Sunday, September 1, 2013

Letter from parents of transgender child

Editor's note: This is a letter sent by the parents of a transgender child before the start of the youth's school year last year. The child's name has been changed to protect her identity.
Aug. 25, 2011
To the parents of the fourth-grade class:
We hope that you all had a wonderful summer and welcome back! For those of you who may not know us, we are Mark and Linda (last name deleted). Today we are writing to update you on some personal changes regarding our child, Peter.
Peter has been diagnosed with gender identity condition. This can be a devastating condition that can turn the life of a child upside down. Many of you have probably read about gender identity condition, also called transgender, or seen this subject discussed on talk shows or news programs. In essence, a person with this condition is born into the body of the opposite gender. Biologically, Peter is a boy. But in every other sense, she is a girl. Obviously this can be incredibly difficult to deal with. It's hard to imagine how heartbreaking it is for a child to realize that they have been born into the wrong body.
We realize that many of you will find this news shocking and confusing. But it wouldn't be fair to say that this diagnosis has caught our family by surprise. Peter has always identified with the female gender from a very early age. Many of Peter's friends and playmates have been girls. He has always preferred playing with dolls and girl things. Whenever we are home, he has usually been dressed up in girls' clothes, shoes, wigs, etc. This is not about dress up or imaginative playtime, this is the reality of Peter living a life that is comfortable and natural.
This summer, Peter has transitioned from living as a boy to living as a girl. Our family and friends now call Peter by the name Melissa. As loving and supporting parents, we have chosen to show our unconditional love for our child by assuring Melissa that she will not be destined to a life of misery. We will do everything possible to make Melissa's life as normal and happy as possible. Today we sadly recall those many nights Melissa couldn't fall asleep at bedtime because she had a lot of worries and was asking “why did God make me a boy, I want to be a girl!” Imagine living the first 10 years of your life pretending to be someone that you are not.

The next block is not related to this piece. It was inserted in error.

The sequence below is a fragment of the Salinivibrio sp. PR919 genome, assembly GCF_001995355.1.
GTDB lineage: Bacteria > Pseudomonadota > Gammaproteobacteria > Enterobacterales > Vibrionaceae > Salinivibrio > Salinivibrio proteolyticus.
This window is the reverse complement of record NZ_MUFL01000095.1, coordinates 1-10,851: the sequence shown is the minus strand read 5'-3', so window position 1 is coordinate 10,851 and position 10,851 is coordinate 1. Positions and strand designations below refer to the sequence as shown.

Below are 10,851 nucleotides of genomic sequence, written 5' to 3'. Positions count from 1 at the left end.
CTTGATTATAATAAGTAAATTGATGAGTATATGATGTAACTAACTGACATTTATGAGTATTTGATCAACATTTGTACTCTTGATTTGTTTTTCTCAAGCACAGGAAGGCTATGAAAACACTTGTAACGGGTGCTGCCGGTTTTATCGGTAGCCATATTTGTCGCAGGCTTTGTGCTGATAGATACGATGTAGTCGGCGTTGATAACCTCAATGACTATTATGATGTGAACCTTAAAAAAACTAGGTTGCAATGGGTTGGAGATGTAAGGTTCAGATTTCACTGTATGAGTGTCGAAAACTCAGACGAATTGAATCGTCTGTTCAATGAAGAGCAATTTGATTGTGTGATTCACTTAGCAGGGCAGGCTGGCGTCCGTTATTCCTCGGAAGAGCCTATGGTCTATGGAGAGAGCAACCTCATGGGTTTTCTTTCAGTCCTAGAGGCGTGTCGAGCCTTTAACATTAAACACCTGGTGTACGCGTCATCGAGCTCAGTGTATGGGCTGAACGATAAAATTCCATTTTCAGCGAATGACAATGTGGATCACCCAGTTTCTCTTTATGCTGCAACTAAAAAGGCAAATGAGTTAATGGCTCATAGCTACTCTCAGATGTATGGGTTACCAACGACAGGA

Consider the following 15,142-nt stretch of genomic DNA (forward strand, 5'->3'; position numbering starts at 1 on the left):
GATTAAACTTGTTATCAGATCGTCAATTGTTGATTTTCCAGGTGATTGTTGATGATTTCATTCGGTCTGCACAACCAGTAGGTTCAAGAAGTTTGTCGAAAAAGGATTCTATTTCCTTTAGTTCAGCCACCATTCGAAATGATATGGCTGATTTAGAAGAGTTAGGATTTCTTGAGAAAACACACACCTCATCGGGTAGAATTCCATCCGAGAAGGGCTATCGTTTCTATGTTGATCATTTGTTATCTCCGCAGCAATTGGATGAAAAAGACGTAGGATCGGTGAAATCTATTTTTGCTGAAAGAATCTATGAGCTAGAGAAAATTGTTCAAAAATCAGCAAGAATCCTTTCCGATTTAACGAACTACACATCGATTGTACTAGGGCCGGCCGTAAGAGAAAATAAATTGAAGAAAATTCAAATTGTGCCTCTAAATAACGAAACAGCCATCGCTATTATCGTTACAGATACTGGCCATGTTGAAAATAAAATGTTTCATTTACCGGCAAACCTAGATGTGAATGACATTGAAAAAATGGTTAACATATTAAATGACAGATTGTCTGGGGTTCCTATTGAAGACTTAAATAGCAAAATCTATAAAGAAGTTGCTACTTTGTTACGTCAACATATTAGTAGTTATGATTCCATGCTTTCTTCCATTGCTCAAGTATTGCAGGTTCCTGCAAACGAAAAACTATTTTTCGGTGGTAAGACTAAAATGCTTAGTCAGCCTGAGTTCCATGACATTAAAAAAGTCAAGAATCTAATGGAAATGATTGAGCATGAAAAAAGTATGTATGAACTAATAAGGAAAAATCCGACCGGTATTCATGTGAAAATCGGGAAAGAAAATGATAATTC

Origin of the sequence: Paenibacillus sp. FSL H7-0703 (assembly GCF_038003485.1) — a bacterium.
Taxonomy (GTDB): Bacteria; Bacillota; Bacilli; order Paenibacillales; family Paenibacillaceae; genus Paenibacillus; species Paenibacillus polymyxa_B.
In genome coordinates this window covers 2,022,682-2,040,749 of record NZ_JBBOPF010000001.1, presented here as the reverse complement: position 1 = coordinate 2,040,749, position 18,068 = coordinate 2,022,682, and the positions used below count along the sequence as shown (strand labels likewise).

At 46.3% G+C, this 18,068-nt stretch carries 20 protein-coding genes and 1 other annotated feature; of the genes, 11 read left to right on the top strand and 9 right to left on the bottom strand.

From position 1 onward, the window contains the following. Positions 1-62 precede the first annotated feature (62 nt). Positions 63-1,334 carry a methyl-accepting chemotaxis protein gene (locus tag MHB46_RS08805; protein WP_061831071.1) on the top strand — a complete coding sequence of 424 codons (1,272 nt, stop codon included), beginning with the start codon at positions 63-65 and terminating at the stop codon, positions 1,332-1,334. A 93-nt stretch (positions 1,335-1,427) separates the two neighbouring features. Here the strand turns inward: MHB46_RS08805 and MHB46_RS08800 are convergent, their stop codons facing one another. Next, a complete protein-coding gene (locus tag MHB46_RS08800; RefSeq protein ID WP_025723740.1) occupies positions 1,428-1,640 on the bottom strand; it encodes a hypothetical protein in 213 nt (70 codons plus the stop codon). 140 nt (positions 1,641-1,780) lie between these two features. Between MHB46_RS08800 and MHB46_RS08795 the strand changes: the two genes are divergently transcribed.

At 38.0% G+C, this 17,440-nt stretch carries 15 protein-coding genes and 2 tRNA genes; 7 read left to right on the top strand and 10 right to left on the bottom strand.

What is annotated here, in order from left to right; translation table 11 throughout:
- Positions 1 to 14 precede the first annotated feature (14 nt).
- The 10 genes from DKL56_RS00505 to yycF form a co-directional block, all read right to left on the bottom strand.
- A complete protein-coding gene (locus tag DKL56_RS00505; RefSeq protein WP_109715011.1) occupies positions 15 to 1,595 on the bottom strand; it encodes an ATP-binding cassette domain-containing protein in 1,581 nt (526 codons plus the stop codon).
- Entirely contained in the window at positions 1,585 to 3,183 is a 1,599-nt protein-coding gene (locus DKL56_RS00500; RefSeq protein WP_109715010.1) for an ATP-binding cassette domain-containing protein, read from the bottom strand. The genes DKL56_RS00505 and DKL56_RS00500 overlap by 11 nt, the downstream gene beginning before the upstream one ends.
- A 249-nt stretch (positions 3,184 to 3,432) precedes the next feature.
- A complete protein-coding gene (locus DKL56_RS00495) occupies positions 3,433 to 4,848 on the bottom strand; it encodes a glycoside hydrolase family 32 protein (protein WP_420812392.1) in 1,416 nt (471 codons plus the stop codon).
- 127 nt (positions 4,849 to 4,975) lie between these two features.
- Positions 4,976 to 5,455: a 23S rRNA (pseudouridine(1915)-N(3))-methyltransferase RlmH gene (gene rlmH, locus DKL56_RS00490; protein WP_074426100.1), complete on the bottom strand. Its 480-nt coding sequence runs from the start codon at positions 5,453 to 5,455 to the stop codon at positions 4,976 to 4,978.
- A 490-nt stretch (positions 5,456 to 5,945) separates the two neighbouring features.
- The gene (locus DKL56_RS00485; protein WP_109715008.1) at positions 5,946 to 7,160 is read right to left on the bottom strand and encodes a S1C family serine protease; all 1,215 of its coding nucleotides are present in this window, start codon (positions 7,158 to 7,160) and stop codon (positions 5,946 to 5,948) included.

Since Melissa courageously decided be to be the person she truly is, she is a much happier child. She loves to laugh and play, sing and dance! We have the support of family, friends, neighbors, doctors and therapists. Our family is very blessed in that respect. (Our local school) has been very helpful and supportive! It's not easy to be different! God has blessed us with this wonderful little person, but at the same time, God has given our family some unique challenges. After all, of all the challenges a parent might expect to face one day, gender identity probably wouldn't be on the list.
We have worked with the school administration to ensure a smooth transition. Plans are in place to work through normal daily occurrences and activities like bathrooms, gym class, locker rooms, etc…. These practices may be new to town, but are common in many other schools nationwide.
We understand there will inevitably be questions from the students and parents. It's important that everyone keep an open mind to accept that knowledge is power. With this knowledge we can all make sure that our transgender child can successfully integrate into a normal school experience. We ask for your support in this transition. For any of you that may have questions or confusion, please contact us directly or contact the school psychologist. For those of you interested in reading more on this topic, there is a very informative book titled “The Transgender Child: A Handbook for Families and Professionals” by Stephanie A. Brill.
Mark and Linda